Tuesday, October 03, 2006

What Can Women Write?

forward of a forwarded blog: maybe MoJo?
What Can Women Write? The Byline Divide -- Over at WomenTK.com, Ruth Davis Konigsberg, who’s also an editor at Glamour, has analyzed a year’s worth of bylines at general interest magazines—namely Harper’s, The Atlantic, The New Yorker, the New York Times Magazine, and Vanity Fair—and found that overall the ratio of male writers to female is 3 to 1. (TK, by the way, is reporter/editor shorthand for "to come," as in haven't yet nailed this fact/gotten this quote.)The breakdown is as follows:
The Atlantic: 3.6 to 1
Harper’s: 7 to 1
The New Yorker: 4 to 1
New York Times Magazine: 2 to 1
Vanity Fair: 2.7 to 1
As Ruth notes, the numbers speak volumes, but they’re not the whole story. As a former editor at The New Yorker wrote me in an e-mail, “in addition to counting bylines, you should look at what women are allowed to write about. I’ve been struck by a pattern, at The Atlantic in particular, where women only seem to write about marriage, motherhood and nannies, obsessively so. If you count the number of women’s bylines there that weren’t about hearth and home, the number would approach zero.” And a current student at the Columbia Graduate School of Journalism also noted, “At The New Yorker, it seems as though many of the female bylines aren’t for hard-news-type stories. Women write about dance, or they write the short story, or a poem, or a profile of a fashion designer, or something. But the ‘heavy’ stories are left to the guys.”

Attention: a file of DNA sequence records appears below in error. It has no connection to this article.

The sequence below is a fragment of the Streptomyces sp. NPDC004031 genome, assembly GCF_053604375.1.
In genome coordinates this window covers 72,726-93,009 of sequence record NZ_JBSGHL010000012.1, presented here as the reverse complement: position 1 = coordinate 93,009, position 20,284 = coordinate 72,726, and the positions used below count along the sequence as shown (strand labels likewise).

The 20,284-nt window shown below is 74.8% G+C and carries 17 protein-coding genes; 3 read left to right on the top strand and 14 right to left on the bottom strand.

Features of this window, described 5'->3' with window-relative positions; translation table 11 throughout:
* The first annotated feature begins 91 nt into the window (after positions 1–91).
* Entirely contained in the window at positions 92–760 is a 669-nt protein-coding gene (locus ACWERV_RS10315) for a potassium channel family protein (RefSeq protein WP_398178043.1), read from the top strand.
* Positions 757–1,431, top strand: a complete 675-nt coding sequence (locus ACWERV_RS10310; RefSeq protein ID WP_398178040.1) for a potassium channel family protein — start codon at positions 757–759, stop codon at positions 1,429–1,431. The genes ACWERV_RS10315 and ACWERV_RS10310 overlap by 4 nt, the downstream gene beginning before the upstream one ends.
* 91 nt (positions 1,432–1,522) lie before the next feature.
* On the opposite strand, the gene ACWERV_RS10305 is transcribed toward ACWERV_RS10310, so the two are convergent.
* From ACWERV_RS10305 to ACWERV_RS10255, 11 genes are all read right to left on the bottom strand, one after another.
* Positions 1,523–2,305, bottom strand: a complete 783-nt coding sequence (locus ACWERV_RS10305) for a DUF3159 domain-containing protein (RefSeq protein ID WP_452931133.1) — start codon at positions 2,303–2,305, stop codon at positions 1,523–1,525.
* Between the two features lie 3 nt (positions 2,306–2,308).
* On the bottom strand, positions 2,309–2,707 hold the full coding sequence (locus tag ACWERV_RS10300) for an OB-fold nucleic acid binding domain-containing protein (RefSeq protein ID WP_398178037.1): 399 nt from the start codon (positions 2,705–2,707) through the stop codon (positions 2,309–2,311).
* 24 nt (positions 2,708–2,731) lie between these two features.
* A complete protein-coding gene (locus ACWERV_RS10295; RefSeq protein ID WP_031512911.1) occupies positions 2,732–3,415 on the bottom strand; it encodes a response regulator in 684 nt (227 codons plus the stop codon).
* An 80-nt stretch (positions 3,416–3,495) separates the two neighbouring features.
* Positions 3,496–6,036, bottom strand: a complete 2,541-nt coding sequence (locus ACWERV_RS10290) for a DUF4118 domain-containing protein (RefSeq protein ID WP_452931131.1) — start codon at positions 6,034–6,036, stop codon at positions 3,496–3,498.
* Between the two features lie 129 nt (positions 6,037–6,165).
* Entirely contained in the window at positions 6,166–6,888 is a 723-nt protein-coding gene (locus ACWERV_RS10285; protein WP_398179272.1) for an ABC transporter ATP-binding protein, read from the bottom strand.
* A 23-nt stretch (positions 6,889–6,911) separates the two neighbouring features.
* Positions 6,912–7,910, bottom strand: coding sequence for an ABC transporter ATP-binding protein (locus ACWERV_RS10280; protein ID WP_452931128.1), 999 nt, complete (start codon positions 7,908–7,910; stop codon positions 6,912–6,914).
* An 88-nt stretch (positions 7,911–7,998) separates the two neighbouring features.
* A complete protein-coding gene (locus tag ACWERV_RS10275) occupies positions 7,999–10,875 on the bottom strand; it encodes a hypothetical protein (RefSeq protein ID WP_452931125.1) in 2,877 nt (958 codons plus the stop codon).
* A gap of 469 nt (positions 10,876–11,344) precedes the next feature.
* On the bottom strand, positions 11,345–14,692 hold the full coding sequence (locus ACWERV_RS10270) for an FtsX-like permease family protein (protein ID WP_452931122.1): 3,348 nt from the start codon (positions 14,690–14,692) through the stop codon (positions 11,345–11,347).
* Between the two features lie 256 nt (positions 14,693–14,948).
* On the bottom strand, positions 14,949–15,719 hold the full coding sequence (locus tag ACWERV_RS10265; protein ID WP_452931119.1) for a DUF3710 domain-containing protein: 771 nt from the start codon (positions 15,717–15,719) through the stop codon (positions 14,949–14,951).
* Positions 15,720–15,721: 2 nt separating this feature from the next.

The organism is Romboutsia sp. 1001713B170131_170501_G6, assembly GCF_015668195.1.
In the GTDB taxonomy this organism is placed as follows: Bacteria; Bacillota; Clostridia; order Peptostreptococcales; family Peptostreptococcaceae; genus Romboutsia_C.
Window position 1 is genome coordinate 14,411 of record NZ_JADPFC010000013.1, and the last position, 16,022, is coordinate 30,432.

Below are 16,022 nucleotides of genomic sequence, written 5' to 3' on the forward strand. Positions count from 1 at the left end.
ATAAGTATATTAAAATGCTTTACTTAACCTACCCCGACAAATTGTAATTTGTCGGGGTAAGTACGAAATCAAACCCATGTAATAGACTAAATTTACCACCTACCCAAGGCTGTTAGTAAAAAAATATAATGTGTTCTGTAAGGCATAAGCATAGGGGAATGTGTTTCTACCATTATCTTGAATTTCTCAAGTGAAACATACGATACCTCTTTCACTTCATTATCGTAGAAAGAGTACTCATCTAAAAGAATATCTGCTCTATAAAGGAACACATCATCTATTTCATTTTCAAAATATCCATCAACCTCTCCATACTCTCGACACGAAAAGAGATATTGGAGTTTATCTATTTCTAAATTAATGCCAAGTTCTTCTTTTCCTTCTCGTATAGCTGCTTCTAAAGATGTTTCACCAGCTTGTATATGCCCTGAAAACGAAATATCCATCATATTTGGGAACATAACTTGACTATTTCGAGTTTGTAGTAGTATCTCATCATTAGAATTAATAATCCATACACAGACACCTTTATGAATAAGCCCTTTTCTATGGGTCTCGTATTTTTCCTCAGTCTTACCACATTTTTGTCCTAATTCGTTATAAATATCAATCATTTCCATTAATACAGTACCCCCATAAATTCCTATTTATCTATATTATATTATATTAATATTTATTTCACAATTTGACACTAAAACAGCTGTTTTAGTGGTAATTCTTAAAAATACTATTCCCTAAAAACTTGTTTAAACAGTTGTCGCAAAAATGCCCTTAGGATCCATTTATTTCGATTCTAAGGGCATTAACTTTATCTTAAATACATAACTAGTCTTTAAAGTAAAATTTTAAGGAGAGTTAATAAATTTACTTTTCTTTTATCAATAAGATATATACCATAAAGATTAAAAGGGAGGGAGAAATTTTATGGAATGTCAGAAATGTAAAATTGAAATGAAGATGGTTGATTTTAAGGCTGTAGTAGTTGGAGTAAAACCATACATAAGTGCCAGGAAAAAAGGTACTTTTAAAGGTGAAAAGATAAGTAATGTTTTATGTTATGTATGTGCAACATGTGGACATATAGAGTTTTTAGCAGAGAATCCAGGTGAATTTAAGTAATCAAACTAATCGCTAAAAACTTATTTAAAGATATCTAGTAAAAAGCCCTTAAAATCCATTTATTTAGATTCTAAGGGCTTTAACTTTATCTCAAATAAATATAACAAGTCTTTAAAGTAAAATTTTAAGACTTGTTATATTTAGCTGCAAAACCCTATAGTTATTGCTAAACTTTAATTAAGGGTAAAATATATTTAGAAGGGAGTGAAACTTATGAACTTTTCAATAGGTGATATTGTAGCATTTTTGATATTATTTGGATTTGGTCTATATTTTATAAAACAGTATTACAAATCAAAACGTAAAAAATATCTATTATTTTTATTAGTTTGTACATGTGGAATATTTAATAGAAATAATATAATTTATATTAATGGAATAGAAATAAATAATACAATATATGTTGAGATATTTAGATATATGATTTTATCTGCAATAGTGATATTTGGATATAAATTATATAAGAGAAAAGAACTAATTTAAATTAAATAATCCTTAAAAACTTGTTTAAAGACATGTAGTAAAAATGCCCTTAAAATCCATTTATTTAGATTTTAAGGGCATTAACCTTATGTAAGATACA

At a panel I was recently at with editors of all these magazines, the EIC of the NYT Mag, Gerry Marzorati, rightly noted that part of the issue is that the punditocracy is dominated by men, in part because (warning: gross generalizations apply) they are more likely to believe that the world is just waiting to hear what they have to say.But another part of it is, as Ruth quotes, Ursula K. Le Guin’s observation that “there is solid evidence for the fact that when women speak more than 30 percent of the time, men perceive them as dominating the conversation.”These numbers are particularly surprising considering how many women read these magazines. The New Yorker, for example, has an audience of 1,799,000 women and 1,710,000 men, according to a 2006 report by Mediamark Research Inc. The Atlantic’s current audience, Mediamark Research estimates, is 609,000 women and 747,000 men. At Vanity Fair, there are almost three times as many female readers as male readers. When asked to describe the typical reader of The New York Times Magazine, editor Gerald Marzorati replied, “I imagine my reader is a late-thirties-something woman, a lawyer or educator or businesswoman. She’s busy with work, and also with family matters, but Sunday morning is a time she’ll allow herself to read something that is not work related, or kids’ homework related. She wants to lose herself in a story, one big story—8,000, 9,000 words. My hunch is she wants to read not something escapist but something substantive—something that holds a mirror up to her own life or opens a window onto a pretty troubled world.” (NYT, 10/9/05) What’s more, research conducted by Time Inc. in 2005 showed a decline in the number of men reading magazines, while female readership held steady. (BusinessWeek Online, 11/07/05)

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